Arizona Shocks Carolina, 33-13, in NFC Playoffs
Sunday, January 11, 2009
CHARLOTTE, Jan. 10 -- The Arizona Cardinals, easy to dismiss as fraudulent after a regular season in which they won the far-from-imposing NFC West and often played feebly when they had to travel across the country, made a convincing case here Saturday night they're for real.
They won their way into their first NFC championship game, and they did so with vigor. They picked a good time for their first successful East Coast trip of the season, using the passing precision of quarterback Kurt Warner and the receiving exploits of wideout Larry Fitzgerald to beat the Carolina Panthers, 33-13, in a stunningly lopsided conference semifinal at Bank of America Stadium.
"Not a lot of people had very nice things to say about us or gave us a chance, so we're working hard to earn respect," Cardinals Coach Ken Whisenhunt said. "It showed we can come to the East Coast and win a football game."
The Cardinals either will host the NFC title game next Sunday against the Philadelphia Eagles or go back on the road to face the New York Giants at Giants Stadium.
Fitzgerald didn't hide his rooting interest in the Cardinals' jubilant postgame locker room.
"I'm looking for a Philly hat right now," the wide receiver said. "We'd love to have a home game."
The Cardinals have won two games in the same postseason for the first time in franchise history. They're on their best run of playoff success since winning the 1947 NFL championship game as the Chicago Cardinals, that coming in the days when there was only one playoff game in a season. They lost the NFL championship game in 1948.
The Cardinals played this game without injured wide receiver Anquan Boldin, but it didn't matter because the Panthers couldn't cover Fitzgerald. He ran free in the secondary all night and had eight catches for 166 yards and a touchdown.
Warner also threw a touchdown pass to rookie running back Tim Hightower in a 21-of-32, 220-yard passing performance. Tailback Edgerrin James provided a rushing touchdown. Place kicker Neil Rackers added four field goals for the Cardinals, who raced to a 27-7 halftime lead and never looked back.
Hightower, formerly of Episcopal High School in Alexandria, finished with 76 rushing yards.
"We ran the ball," Warner said. "We were able to throw the ball. We had big plays everywhere. [Fitzgerald] is a huge playmaker for us."
The Panthers got an early touchdown run by rookie tailback Jonathan Stewart, then yielded 33 straight points. Carolina's powerful running game never got going, as tailback DeAngelo Williams became a non-factor and had only a dozen carries. It was up to quarterback Jake Delhomme to try to lead a comeback, and he failed miserably.
Delhomme threw five interceptions, one shy of the NFL postseason record, and lost a fumble on his 34th birthday. He finished with 17 completions for 205 passing yards and a cosmetic late touchdown to wide receiver Steve Smith, and a season of seemingly immense promise here ended abruptly.
"I had a hand in six turnovers," Delhomme said. "You're not going to beat anybody, especially a playoff game. I should get the blame. It's inexcusable. It's disappointing."
Delhomme said he apologized to his teammates in the huddle late in the game.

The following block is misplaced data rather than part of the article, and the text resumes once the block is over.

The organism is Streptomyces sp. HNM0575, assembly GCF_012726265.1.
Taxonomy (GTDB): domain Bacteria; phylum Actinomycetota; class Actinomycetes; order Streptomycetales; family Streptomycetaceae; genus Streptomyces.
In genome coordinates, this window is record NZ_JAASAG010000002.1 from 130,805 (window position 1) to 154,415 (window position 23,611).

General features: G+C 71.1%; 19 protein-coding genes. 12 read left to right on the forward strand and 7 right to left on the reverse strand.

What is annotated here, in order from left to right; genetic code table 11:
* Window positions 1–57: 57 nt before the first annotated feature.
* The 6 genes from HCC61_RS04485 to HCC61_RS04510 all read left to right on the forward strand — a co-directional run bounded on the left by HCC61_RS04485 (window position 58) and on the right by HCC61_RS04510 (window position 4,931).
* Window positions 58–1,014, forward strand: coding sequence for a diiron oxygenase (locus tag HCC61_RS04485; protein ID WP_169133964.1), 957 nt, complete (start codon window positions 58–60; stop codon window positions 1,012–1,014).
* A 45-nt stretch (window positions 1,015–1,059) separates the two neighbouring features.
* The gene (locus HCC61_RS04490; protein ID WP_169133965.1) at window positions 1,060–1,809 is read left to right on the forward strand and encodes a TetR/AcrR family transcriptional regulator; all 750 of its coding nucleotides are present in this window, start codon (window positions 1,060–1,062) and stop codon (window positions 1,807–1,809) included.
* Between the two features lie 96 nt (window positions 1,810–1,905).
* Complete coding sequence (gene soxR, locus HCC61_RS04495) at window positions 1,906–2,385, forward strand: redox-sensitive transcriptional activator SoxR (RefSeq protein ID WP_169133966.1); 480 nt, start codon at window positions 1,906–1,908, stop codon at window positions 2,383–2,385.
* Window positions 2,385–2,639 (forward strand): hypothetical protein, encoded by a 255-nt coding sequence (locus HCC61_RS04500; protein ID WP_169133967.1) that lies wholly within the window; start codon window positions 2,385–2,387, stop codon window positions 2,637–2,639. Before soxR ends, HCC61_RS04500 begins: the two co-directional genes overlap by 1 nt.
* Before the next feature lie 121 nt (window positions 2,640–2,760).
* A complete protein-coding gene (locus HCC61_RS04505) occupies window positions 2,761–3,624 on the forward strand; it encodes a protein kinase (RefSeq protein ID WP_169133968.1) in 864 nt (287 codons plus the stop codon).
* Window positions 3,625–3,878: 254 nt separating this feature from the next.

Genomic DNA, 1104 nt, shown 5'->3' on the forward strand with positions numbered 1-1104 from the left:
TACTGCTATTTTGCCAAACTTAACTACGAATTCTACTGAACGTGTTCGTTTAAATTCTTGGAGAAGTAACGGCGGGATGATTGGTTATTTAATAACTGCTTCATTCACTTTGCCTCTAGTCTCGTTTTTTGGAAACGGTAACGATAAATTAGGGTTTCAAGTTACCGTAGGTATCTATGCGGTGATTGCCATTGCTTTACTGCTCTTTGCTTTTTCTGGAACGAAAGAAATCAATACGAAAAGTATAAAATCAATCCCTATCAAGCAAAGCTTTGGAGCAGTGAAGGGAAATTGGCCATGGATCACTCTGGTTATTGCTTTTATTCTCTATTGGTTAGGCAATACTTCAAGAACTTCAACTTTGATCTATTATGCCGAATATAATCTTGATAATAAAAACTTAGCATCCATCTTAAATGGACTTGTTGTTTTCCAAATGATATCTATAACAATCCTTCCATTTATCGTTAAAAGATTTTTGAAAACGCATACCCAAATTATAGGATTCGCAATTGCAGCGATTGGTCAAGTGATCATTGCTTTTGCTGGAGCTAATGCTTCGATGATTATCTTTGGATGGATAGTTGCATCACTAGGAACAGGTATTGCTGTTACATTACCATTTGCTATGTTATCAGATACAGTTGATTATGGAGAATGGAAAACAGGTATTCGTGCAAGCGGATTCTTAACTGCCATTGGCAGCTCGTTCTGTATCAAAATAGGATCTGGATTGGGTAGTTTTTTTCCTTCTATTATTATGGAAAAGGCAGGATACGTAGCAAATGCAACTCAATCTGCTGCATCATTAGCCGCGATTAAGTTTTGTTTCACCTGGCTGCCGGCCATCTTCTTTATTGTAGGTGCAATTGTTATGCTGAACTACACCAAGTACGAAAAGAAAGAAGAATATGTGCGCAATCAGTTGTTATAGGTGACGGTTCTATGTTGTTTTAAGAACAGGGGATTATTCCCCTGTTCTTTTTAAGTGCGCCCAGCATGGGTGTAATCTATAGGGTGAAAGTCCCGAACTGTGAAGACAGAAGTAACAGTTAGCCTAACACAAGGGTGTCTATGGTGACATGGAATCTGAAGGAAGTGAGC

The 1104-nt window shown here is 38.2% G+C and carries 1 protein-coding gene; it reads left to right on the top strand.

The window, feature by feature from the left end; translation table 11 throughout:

Asked if this was the most disappointing outing of his career, he said: "It's not even remotely close. . . . I'm not looking for sympathy one bit. That's the last thing I want. Obviously the work I put in this week was not enough. To look back and say we had a good season, I can't. I can't do that right now. It's too fresh in my mind."
The Cardinals got bad news before kickoff when they learned they'd be without one of their two Pro Bowl wide receivers. Boldin tested his strained left hamstring by doing some running on the field a couple hours before the game but, according to Whisenhunt, wasn't particularly close to being ready to play.
Boldin suffered the injury on a 71-yard catch and run for a touchdown during the Cardinals' first-round playoff victory over the Atlanta Falcons last weekend. But Warner still had two 1,000-yard wide receivers at his disposal in Fitzgerald and Steve Breaston. For the fourth-seeded Cardinals, the bigger issue was proving they even belonged on the same field with the second-seeded Panthers, who were rested and healthy after a first-round bye.
The Panthers went 8-0 at home during the regular season. The Cardinals, meanwhile, were 0-5 in road games on the East Coast. A few of those defeats came in lopsided fashion, including 47-7 to the Patriots last month on a snowy day in New England. The Cardinals also surrendered 56 points to the New York Jets at Giants Stadium and 48 points in a game at Philadelphia. In all, they were outscored 202-102 in those five games. But they had been competitive in a 27-23 defeat to the Panthers here in October.
"To get a road win on the East Coast and get that monkey off our back and not have to hear about that anymore," Fitzgerald said, "I'm more excited about that than anything else."
The Panthers scored first on Stewart's nine-yard touchdown run. But the Cardinals got even on Warner's three-yard touchdown pass to Hightower, then just kept going. In the first half alone, Warner threw for 200 yards, and Fitzgerald had six catches for 151 yards. Delhomme threw two interceptions and lost a fumble before halftime.
Warner threw a third-quarter interception to linebacker Jon Beason. But Delhomme gave the ball right back with another interception, then threw his fourth and fifth interceptions of the night in the fourth quarter.
"Our defense played phenomenal," Fitzgerald said. "It seemed like everybody in the secondary had a pick today. With our defense playing like that, we had to carry our weight on the offense."